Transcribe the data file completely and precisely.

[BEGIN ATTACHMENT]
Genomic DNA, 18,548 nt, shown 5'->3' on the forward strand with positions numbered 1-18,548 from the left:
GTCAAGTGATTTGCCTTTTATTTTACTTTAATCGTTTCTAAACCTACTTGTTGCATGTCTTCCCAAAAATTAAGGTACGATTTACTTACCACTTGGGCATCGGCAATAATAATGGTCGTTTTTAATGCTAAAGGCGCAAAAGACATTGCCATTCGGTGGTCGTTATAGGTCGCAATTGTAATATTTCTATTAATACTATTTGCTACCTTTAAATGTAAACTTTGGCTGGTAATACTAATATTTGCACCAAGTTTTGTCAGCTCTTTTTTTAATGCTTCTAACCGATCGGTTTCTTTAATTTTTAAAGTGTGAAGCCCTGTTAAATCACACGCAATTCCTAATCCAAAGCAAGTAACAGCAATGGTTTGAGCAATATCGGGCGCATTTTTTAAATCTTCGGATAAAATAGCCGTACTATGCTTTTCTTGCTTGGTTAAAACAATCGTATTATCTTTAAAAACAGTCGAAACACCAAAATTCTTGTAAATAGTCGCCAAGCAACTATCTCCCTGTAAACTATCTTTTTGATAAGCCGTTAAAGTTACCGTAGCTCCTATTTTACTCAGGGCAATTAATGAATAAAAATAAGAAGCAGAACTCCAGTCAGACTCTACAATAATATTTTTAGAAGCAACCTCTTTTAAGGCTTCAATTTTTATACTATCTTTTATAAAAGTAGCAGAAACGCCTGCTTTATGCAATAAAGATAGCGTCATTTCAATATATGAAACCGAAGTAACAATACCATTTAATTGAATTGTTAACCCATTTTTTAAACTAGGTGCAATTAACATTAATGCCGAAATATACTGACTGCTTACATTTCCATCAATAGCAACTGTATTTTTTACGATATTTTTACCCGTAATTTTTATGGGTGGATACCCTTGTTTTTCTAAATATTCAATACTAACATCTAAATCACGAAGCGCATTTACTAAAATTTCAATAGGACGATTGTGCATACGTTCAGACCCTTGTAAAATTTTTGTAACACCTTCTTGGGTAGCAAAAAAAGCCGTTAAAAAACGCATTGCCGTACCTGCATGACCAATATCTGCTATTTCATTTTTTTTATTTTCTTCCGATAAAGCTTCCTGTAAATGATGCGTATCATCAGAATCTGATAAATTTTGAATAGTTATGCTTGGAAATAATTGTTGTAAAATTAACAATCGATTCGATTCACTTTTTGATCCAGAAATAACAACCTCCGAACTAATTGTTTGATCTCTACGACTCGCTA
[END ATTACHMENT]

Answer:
Genomic DNA, 18,548 nt, shown 5'->3' on the forward strand with positions numbered 1-18,548 from the left:
GTCAAGTGATTTGCCTTTTATTTTACTTTAATCGTTTCTAAACCTACTTGTTGCATGTCTTCCCAAAAATTAAGGTACGATTTACTTACCACTTGGGCATCGGCAATAATAATGGTCGTTTTTAATGCTAAAGGCGCAAAAGACATTGCCATTCGGTGGTCGTTATAGGTCGCAATTGTAATATTTCTATTAATACTATTTGCTACCTTTAAATGTAAACTTTGGCTGGTAATACTAATATTTGCACCAAGTTTTGTCAGCTCTTTTTTTAATGCTTCTAACCGATCGGTTTCTTTAATTTTTAAAGTGTGAAGCCCTGTTAAATCACACGCAATTCCTAATCCAAAGCAAGTAACAGCAATGGTTTGAGCAATATCGGGCGCATTTTTTAAATCTTCGGATAAAATAGCCGTACTATGCTTTTCTTGCTTGGTTAAAACAATCGTATTATCTTTAAAAACAGTCGAAACACCAAAATTCTTGTAAATAGTCGCCAAGCAACTATCTCCCTGTAAACTATCTTTTTGATAAGCCGTTAAAGTTACCGTAGCTCCTATTTTACTCAGGGCAATTAATGAATAAAAATAAGAAGCAGAACTCCAGTCAGACTCTACAATAATATTTTTAGAAGCAACCTCTTTTAAGGCTTCAATTTTTATACTATCTTTTATAAAAGTAGCAGAAACGCCTGCTTTATGCAATAAAGATAGCGTCATTTCAATATATGAAACCGAAGTAACAATACCATTTAATTGAATTGTTAACCCATTTTTTAAACTAGGTGCAATTAACATTAATGCCGAAATATACTGACTGCTTACATTTCCATCAATAGCAACTGTATTTTTTACGATATTTTTACCCGTAATTTTTATGGGTGGATACCCTTGTTTTTCTAAATATTCAATACTAACATCTAAATCACGAAGCGCATTTACTAAAATTTCAATAGGACGATTGTGCATACGTTCAGACCCTTGTAAAATTTTTGTAACACCTTCTTGGGTAGCAAAAAAAGCCGTTAAAAAACGCATTGCCGTACCTGCATGACCAATATCTGCTATTTCATTTTTTTTATTTTCTTCCGATAAAGCTTCCTGTAAATGATGCGTATCATCAGAATCTGATAAATTTTGAATAGTTATGCTTGGAAATAATTGTTGTAAAATTAACAATCGATTCGATTCACTTTTTGATCCAGAAATAACAACCTCCGAACTAATTGTTTGATCTCTACGACTCGCTA